Several swimming styles are popular nowadays and used in most practice sessions and competitions. However, when it comes to the most popular swimming style for recreational swimming, that spot is reserved for breaststroke!
So, what is breaststroke? Can you do it wearing a regular swimsuit, or do you need a wetsuit for this swimming style?
Breaststroke is a style of swimming where swimmers should perform while wearing regular swimsuits. While wetsuits can work for recreational breaststroke swimming, they are not recommended because they make the lower body float higher in the water, keeping the legs at a higher position than the one needed for a proper breaststroke kick.
Is It OK To Breaststroke In a Triathlon?
Triathlon is a tough sport. Preparing for it can be tiresome and time-consuming. It can take months or even years for a person to get in good enough physical shape to compete in the more demanding triathlons.
To help you prepare for a triathlon, we want to tell you about breaststroke swimming and the type of gear required. Here is what you need to know before you go out to buy a wetsuit for swimming breaststroke in a triathlon:
Should I Use Breaststroke in A Triathlon?
Swimming breaststroke in a triathlon is allowed. However, it would be best to check the rules and regulations for your specific competition before you start training. That way, if there are any limitations, you will know about them beforehand.
Aside from breaststroke, there are several other popular swimming styles. The freestyle, the butterfly, the backstroke, and the sidestroke are only some of them.
If you prefer breaststroke over the other swimming styles, you can use it when competing in triathlons. It is not that difficult to learn, but there is a lot of coordination between the arms and legs that you will have to get used to.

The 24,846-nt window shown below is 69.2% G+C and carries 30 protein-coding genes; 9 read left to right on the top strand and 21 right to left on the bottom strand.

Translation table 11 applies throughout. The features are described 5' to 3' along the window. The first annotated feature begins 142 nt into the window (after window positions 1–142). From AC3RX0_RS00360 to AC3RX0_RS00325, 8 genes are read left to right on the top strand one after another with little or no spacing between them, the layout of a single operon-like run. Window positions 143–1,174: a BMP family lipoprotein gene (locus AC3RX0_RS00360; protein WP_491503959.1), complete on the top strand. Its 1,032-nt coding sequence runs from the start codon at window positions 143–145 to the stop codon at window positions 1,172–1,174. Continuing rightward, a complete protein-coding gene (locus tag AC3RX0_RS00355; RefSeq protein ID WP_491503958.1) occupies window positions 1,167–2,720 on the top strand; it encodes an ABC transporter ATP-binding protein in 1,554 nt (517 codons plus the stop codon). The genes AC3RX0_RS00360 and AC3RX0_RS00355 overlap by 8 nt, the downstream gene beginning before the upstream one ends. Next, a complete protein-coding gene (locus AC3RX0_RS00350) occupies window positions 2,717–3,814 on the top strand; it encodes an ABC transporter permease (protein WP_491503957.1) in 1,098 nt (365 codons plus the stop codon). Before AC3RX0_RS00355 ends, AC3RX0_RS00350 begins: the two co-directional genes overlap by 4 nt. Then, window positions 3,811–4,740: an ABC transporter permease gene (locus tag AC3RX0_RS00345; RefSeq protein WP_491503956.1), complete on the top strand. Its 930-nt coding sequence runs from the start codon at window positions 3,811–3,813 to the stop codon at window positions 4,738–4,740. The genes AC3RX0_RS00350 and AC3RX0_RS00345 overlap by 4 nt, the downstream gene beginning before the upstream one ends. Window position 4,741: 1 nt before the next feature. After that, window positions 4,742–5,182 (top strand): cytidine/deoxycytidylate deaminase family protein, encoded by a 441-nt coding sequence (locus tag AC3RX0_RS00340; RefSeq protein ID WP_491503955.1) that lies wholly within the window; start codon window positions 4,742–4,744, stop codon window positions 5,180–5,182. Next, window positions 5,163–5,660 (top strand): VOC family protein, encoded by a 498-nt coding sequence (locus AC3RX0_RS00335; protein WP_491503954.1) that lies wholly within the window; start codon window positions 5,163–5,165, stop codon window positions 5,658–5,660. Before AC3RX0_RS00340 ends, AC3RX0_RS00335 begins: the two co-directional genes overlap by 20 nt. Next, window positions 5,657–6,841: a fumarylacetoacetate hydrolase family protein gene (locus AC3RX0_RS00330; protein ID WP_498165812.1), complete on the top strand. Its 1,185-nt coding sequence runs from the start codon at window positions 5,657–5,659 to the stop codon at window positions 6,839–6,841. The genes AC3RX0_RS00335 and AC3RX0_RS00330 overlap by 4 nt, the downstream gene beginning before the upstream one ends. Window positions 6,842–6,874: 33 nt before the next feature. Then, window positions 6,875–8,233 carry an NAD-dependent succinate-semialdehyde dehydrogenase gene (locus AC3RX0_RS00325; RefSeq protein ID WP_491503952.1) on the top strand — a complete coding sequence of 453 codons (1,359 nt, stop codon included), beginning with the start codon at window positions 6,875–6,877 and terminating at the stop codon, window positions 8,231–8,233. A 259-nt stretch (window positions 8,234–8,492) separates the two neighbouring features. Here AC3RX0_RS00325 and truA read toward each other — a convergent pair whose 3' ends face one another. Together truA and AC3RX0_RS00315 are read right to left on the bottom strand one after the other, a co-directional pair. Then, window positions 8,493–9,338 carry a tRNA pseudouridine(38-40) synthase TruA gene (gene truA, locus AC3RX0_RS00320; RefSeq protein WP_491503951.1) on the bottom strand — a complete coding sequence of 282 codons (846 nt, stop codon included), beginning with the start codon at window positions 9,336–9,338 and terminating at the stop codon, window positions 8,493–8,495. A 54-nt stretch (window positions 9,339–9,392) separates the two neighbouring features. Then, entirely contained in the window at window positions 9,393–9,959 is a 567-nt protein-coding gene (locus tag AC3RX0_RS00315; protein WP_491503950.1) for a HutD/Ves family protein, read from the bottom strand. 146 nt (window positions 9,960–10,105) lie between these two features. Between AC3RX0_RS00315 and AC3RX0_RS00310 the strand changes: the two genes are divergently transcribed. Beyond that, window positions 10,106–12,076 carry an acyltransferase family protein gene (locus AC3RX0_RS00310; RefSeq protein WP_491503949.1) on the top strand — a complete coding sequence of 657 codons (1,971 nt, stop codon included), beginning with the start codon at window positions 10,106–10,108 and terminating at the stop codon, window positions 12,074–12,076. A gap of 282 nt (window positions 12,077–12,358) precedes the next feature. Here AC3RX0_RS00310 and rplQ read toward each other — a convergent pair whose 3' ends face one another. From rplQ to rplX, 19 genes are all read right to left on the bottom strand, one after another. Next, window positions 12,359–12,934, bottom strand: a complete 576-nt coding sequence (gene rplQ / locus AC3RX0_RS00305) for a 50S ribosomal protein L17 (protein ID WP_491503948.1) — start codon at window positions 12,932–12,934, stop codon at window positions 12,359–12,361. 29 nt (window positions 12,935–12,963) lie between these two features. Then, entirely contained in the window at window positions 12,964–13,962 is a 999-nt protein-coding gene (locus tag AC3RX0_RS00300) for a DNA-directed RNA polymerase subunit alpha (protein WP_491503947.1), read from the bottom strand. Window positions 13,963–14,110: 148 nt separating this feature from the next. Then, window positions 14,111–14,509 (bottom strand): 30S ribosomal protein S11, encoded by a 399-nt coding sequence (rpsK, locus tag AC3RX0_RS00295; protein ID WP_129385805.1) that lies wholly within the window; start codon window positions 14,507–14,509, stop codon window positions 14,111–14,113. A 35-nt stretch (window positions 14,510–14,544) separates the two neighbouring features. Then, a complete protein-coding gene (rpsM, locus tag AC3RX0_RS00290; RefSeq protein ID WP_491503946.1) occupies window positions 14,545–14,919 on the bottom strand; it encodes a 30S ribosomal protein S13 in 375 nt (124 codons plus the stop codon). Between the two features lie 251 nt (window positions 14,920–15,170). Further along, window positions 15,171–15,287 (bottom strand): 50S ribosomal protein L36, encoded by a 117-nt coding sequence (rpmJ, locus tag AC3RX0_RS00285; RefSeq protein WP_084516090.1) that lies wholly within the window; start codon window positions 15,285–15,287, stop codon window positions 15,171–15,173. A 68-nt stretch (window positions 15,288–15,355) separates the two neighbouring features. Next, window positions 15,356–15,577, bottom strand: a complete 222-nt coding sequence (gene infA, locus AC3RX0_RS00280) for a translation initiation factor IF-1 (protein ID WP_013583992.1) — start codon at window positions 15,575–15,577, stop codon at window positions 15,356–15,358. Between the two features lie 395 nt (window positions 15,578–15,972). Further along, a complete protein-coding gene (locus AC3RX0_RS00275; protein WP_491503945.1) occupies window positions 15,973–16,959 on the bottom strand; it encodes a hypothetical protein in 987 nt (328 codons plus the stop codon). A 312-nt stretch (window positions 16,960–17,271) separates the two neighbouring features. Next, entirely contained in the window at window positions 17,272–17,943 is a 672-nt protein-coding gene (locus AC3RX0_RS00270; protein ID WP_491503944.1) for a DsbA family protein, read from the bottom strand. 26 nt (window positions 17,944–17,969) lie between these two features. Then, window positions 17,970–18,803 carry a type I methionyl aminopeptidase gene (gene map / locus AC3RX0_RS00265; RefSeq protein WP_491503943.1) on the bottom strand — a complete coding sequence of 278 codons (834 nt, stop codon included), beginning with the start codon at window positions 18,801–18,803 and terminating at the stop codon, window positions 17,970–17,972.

It is best to alternate between freestyle and breaststroke when needed.
Also, find out more on this topic by checking out our post titled” Do You Have To Swim Freestyle In Triathlons? Better Alternatives!“
Can I Use Breaststroke in A Wetsuit?
While it is possible to use breaststroke in a wetsuit, it is not recommended. The wetsuit can alter the body position and make it more difficult for the swimmer to perform well.
The wetsuit is a full-body suit made from a material called neoprene. It can have long or short sleeves, while it can have long or knee-length bottoms. The suit usually wraps tightly around the body, while the material’s insulation properties keep the body warm at all times.
The tricky part with the wetsuit is that the material is somewhat thicker than the material used on regular swimsuits. The thickness of the material will make the body float a bit higher than usual. The legs will also be raised quite high, even coming out of the water at moments, when they should be deeper in the water than the rest of the body.
How to Breaststroke Swim?
Breaststroke swimming requires coordination between the legs and arms, as well as the use of proper breathing techniques that will keep your head going in and out of the water to get air.